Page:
The resource file is then decompressed with DeflateStream. This is a stream class provided by .NET to handle the deflate compression algorithm. Upon decompressing the resource file, we get a DLL file (MD5: 797b3318a7323b73df2bdc910f6ce92f). The method “ResourceDecrypt” is responsible for retrieving the resource file within the DLL binary and then decrypting the file AES.

Figure 6: Method responsible for retrieving the resource file and decrypting it with AES

We receive another executable upon the AES decryption (MD5: a60238d3d7d3d6d90bae440cc4ff25ea). We will proceed with renaming the method names to simplify the analysis.


The “antivm” method checks the system's registry for indications that it's running within a virtual machine (VM). It accesses the BIOS description in the registry to retrieve the system's product name and manufacturer, accesses another system-related registry key to obtain the BIOS version, then checks if any of the retrieved values contain "VM", "VMware", or "VBOX".

If the values contain the mentioned strings, the binary terminates the current running process (Figure 7).

Figure 7: AntiVM function


The method “persistence” is responsible for setting up the persistence mechanism on the infected machine by creating a folder named “apppatch” under %APPDATA%, the binary copies itself into the created folder under “mtstocom.exe” and adds itself to the “Load” registry value to load the malicious binary when the user logs on under the registry path “HKEY_CURRENT_USER\Software\Microsoft\Windows NT\CurrentVersion\Windows” as demonstrated in Figure 8.

Figure 8: Persistence method

UAC Bypass

The binary determines the version of the operating system. If the version is 7, it performs the UAC bypass using Eventvwr.exe; if it's 10, it uses Fodhelper.exe for the bypass, as shown in Figure 9.

Figure 9: UAC Bypass function

Frenchy Shellcode

Finally, it decrypts one of the resource files using AES and then decompresses it, which leads us to the final payload – NetWire RAT (MD5: 2da7b1cf405f791165e42ce5a3efad97), the second decrypted file is a Frenchy Shellcode (frenchy_shellcode_002 – based on the mutex, MD5: abdb5f121849f3f3718768d37abe0173) that is responsible for process hollowing into RegAsm.exe process.

The shellcode function in Figure 10 extracts a list of functions from the Process Environment Block (PEB). It then dynamically resolves the addresses of the NtOpenSection and NtMapViewOfSection functions using the list and a function labeled as “mw_resolve_fnc”. “mw_resolve_fnc” is an export address table (EAT) lookup function.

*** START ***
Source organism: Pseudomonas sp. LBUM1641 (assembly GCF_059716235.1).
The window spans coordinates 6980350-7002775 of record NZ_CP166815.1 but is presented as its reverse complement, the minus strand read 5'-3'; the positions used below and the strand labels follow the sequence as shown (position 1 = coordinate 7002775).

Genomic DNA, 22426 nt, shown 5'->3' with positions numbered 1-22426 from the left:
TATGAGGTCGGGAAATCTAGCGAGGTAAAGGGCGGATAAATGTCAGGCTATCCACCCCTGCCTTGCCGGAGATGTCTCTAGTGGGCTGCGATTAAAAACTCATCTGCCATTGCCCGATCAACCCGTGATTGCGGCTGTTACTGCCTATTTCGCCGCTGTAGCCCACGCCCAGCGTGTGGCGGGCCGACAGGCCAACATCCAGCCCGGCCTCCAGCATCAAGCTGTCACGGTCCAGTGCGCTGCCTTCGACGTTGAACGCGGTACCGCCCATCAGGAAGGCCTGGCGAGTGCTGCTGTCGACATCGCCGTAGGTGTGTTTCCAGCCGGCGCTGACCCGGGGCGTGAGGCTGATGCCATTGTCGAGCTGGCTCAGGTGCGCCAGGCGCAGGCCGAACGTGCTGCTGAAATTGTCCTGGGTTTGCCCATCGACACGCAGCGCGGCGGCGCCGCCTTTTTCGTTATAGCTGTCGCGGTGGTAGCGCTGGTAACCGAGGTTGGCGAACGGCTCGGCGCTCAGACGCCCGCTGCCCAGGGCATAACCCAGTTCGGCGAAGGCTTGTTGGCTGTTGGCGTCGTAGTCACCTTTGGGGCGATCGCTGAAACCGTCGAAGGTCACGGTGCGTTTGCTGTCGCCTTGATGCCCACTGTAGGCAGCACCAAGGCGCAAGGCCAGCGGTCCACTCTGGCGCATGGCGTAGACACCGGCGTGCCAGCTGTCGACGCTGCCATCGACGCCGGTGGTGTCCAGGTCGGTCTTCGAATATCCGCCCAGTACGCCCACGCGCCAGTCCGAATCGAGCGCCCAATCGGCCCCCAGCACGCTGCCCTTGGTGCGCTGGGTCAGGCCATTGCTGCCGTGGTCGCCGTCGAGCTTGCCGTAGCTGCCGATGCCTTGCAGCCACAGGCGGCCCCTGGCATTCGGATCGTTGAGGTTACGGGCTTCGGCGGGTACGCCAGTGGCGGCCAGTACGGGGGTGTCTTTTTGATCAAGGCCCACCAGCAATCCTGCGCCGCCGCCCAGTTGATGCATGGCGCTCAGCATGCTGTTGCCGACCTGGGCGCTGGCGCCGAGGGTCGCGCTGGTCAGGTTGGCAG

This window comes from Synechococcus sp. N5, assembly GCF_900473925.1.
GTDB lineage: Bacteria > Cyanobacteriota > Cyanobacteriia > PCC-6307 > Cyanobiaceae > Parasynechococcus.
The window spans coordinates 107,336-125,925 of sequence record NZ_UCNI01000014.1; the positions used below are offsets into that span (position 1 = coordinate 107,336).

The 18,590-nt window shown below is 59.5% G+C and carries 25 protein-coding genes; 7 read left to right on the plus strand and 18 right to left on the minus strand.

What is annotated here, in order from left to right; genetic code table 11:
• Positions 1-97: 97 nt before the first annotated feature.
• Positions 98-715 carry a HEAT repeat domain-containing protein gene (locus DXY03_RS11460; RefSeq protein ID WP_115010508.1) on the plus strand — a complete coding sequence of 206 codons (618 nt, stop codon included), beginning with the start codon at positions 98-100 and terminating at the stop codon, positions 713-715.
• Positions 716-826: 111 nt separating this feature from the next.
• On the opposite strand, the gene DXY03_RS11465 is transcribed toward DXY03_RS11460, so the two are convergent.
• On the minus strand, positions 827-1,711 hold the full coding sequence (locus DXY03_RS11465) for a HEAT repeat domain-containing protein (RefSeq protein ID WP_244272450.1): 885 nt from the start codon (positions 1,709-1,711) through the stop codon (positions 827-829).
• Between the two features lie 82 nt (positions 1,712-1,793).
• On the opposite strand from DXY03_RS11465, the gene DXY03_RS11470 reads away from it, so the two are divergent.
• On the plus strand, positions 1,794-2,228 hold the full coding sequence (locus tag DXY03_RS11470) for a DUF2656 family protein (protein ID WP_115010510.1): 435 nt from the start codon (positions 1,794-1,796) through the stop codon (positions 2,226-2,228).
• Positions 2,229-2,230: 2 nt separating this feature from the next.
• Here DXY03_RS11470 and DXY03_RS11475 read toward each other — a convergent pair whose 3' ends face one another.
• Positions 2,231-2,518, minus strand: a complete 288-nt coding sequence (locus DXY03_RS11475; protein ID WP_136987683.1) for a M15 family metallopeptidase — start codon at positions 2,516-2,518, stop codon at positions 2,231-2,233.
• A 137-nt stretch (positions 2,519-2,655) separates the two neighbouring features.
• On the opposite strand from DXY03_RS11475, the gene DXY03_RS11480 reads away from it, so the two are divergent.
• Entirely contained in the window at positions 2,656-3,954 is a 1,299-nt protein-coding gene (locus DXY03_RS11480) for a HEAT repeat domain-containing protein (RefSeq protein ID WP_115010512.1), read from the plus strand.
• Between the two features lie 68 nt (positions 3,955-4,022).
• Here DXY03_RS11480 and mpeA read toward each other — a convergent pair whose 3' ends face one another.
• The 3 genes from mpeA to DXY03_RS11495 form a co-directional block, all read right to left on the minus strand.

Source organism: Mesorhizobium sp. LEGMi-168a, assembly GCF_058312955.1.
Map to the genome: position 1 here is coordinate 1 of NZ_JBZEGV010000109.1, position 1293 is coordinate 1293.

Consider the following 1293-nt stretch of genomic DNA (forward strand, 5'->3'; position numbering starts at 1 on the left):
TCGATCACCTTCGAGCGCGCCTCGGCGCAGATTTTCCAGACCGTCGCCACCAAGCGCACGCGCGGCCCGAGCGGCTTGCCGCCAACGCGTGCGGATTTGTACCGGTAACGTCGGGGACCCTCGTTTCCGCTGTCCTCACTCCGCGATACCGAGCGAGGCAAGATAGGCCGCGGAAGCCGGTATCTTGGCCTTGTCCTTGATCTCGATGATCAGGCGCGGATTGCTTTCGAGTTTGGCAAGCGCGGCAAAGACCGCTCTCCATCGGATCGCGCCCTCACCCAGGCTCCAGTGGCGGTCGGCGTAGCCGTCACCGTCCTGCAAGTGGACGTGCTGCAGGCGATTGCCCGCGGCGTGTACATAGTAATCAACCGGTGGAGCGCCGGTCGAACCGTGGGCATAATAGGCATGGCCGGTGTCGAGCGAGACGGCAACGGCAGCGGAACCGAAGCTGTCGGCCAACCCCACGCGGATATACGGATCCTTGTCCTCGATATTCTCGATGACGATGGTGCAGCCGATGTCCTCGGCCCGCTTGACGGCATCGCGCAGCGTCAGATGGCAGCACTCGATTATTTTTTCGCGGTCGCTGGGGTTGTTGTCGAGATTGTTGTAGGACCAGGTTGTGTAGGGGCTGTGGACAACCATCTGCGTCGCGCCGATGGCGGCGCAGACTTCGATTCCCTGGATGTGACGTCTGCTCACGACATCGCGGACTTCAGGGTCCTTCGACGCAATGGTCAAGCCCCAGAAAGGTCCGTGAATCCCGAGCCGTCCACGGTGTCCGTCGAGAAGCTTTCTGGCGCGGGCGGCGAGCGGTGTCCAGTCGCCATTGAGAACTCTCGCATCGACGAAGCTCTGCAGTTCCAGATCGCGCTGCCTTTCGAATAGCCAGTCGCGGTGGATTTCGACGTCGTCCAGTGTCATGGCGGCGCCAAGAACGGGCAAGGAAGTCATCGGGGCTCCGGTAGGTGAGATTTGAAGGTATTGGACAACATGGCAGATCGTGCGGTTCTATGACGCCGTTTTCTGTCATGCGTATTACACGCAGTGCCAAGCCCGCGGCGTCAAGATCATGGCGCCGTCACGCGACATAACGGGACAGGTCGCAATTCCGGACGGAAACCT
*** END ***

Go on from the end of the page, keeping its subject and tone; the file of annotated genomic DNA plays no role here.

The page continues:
Given the base address of a module (DLL) and the name of a function, it will locate and return the address of that function from the module's export table.

Figure 10: The code responsible for resolving the functions dynamically


NetWire encrypts its configuration with RC4 as shown in Figure 11.

Figure 11: Encrypted data and RC4 decryption function

The extracted configuration:

C2 list: “qayshaija.ddns[.]net:1515”
Password: "Password",
Host ID: "HostId-%Rand%",
Mutex: "-",
Install Path: "-",
Startup Name: "-",
ActiveX Key: "-",
KeyLog Directory: "%AppData%\\Logs\\"

What did we do?

What can you learn from this TRU Positive?

Recommendations from our Threat Response Unit (TRU) Team:

Indicators of Compromise

Name Indicators
OInstall.exe 38be94769e4f59d9a90e551e505c2e07
install.exe 6037361243f8c390326debbea5b85ac2
DLL binary (second payload) 797b3318a7323b73df2bdc910f6ce92f
Executable binary (third payload) a60238d3d7d3d6d90bae440cc4ff25ea
NetWire RAT 2da7b1cf405f791165e42ce5a3efad97
Frenchy Shellcode abdb5f121849f3f3718768d37abe0173
NetWire C2 qayshaija.ddns[.]net:1515
eSentire Threat Response Unit (TRU)
eSentire Threat Response Unit (TRU)

The eSentire Threat Response Unit (TRU) is an industry-leading threat research team committed to helping your organization become more resilient. TRU is an elite team of threat hunters and researchers that supports our 24/7 Security Operations Centers (SOCs), builds threat detection models across the eSentire XDR Cloud Platform, and works as an extension of your security team to continuously improve our Managed Detection and Response service. By providing complete visibility across your attack surface and performing global threat sweeps and proactive hypothesis-driven threat hunts augmented by original threat research, we are laser-focused on defending your organization against known and unknown threats.